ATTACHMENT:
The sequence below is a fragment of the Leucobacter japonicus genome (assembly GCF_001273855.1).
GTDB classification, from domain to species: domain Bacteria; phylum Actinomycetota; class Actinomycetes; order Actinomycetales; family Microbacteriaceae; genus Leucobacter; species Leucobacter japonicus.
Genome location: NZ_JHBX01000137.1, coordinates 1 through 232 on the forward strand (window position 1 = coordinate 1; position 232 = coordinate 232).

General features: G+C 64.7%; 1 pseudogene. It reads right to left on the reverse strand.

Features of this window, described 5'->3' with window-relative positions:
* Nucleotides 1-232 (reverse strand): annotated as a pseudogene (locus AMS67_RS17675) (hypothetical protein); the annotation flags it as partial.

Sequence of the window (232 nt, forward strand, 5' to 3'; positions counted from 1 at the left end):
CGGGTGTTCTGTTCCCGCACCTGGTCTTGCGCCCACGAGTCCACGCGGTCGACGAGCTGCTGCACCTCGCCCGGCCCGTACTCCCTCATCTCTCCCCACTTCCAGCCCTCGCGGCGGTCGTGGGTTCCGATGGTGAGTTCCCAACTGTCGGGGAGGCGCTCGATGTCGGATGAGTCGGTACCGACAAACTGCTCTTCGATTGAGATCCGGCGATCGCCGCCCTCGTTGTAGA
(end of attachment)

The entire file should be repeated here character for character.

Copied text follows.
The sequence below is a fragment of the Leucobacter japonicus genome (assembly GCF_001273855.1).
GTDB classification, from domain to species: domain Bacteria; phylum Actinomycetota; class Actinomycetes; order Actinomycetales; family Microbacteriaceae; genus Leucobacter; species Leucobacter japonicus.
Genome location: NZ_JHBX01000137.1, coordinates 1 through 232 on the forward strand (window position 1 = coordinate 1; position 232 = coordinate 232).

General features: G+C 64.7%; 1 pseudogene. It reads right to left on the reverse strand.

Features of this window, described 5'->3' with window-relative positions:
* Nucleotides 1-232 (reverse strand): annotated as a pseudogene (locus AMS67_RS17675) (hypothetical protein); the annotation flags it as partial.

Sequence of the window (232 nt, forward strand, 5' to 3'; positions counted from 1 at the left end):
CGGGTGTTCTGTTCCCGCACCTGGTCTTGCGCCCACGAGTCCACGCGGTCGACGAGCTGCTGCACCTCGCCCGGCCCGTACTCCCTCATCTCTCCCCACTTCCAGCCCTCGCGGCGGTCGTGGGTTCCGATGGTGAGTTCCCAACTGTCGGGGAGGCGCTCGATGTCGGATGAGTCGGTACCGACAAACTGCTCTTCGATTGAGATCCGGCGATCGCCGCCCTCGTTGTAGA